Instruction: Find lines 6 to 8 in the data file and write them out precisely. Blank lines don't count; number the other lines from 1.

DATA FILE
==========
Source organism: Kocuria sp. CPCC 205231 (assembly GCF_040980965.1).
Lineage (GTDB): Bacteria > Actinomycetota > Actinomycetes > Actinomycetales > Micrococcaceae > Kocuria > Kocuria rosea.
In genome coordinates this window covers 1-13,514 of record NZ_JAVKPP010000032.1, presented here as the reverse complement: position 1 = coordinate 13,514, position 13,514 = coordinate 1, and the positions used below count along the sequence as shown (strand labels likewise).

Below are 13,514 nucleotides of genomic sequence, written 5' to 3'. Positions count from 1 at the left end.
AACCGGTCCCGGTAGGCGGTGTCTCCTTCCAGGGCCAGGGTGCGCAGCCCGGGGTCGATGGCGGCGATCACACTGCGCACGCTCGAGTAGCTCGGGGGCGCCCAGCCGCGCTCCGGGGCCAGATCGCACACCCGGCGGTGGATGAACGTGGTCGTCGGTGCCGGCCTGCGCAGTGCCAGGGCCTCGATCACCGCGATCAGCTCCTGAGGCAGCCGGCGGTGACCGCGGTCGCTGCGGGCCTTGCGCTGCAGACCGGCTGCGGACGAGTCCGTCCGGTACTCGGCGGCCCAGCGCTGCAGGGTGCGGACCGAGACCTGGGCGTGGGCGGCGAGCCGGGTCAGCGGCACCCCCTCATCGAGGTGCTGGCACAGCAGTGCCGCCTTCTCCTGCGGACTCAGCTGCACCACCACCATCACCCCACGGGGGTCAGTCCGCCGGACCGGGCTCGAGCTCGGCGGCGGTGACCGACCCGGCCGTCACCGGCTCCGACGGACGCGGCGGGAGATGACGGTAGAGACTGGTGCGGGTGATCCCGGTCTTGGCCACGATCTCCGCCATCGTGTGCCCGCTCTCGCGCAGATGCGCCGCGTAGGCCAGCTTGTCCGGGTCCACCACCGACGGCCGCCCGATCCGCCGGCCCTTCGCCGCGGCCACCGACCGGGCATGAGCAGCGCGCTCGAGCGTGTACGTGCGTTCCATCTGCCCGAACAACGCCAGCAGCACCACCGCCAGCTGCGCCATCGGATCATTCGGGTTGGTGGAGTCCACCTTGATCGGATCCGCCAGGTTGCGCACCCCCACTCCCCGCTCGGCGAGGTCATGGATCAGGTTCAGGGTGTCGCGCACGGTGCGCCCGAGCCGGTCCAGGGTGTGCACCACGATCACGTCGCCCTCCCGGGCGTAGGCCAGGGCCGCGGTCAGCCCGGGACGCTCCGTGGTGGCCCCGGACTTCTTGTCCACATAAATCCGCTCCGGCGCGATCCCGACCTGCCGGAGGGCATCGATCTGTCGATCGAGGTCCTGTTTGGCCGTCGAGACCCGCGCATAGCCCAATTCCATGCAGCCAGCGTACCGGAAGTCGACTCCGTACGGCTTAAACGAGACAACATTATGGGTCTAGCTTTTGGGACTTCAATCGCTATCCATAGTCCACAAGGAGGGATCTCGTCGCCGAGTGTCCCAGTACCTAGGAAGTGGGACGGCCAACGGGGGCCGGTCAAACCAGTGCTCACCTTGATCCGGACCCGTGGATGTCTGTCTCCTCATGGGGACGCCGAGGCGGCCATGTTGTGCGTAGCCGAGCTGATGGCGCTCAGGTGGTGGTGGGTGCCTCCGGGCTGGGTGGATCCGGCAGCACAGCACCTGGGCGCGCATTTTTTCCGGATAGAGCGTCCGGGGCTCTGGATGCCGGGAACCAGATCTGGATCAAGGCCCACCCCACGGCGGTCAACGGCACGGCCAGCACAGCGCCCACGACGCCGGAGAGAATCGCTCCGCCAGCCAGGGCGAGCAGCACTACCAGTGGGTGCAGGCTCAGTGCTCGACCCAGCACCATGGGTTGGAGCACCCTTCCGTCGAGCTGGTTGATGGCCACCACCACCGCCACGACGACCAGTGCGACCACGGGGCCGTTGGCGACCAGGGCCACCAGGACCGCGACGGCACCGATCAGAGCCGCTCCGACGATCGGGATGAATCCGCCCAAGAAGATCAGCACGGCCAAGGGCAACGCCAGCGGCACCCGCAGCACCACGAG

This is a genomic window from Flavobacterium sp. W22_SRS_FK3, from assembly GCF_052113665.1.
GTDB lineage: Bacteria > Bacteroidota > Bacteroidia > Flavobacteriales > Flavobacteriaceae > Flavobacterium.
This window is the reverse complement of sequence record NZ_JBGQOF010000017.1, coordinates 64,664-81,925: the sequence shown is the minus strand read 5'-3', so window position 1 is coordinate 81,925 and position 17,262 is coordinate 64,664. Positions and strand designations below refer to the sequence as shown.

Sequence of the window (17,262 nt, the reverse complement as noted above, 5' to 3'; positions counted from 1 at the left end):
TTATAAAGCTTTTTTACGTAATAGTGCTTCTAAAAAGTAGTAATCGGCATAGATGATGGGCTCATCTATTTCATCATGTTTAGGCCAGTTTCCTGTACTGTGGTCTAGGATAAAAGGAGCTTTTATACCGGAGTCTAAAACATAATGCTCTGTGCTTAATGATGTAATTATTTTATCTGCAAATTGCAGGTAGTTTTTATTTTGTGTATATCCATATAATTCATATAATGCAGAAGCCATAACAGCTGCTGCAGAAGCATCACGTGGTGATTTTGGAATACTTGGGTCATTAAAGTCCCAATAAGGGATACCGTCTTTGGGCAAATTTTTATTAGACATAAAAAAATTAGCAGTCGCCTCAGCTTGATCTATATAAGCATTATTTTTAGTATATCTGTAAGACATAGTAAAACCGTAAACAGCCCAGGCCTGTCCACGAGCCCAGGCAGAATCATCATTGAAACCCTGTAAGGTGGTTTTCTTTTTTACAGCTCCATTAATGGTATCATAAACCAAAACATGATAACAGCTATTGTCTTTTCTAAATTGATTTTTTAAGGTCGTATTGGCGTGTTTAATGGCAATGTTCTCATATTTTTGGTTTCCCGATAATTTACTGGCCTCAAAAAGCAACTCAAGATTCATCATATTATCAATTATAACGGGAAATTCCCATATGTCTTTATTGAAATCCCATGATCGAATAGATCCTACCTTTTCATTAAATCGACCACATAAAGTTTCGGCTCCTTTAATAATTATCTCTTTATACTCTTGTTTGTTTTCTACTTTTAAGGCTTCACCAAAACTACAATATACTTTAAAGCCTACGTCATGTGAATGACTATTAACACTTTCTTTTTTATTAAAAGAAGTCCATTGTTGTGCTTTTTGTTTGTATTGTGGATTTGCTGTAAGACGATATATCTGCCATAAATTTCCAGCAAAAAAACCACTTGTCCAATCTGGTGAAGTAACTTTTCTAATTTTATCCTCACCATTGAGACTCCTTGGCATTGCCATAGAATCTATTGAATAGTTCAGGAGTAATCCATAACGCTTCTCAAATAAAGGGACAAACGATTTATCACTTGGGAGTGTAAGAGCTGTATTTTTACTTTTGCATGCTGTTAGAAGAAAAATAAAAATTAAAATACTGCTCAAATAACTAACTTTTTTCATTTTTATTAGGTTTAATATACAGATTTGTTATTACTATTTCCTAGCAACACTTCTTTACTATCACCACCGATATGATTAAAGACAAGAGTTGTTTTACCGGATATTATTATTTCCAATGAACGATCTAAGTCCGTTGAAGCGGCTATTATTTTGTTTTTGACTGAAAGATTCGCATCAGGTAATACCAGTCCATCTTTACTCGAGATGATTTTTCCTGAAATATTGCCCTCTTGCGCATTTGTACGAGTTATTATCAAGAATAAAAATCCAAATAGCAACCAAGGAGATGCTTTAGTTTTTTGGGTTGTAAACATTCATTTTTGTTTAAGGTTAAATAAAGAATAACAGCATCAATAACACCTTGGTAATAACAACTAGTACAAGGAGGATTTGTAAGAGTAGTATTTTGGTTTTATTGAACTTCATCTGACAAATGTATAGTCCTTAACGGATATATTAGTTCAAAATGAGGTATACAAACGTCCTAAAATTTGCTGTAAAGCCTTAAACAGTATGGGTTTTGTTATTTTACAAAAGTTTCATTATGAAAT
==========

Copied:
This is a genomic window from Flavobacterium sp. W22_SRS_FK3, from assembly GCF_052113665.1.
GTDB lineage: Bacteria > Bacteroidota > Bacteroidia > Flavobacteriales > Flavobacteriaceae > Flavobacterium.
This window is the reverse complement of sequence record NZ_JBGQOF010000017.1, coordinates 64,664-81,925: the sequence shown is the minus strand read 5'-3', so window position 1 is coordinate 81,925 and position 17,262 is coordinate 64,664. Positions and strand designations below refer to the sequence as shown.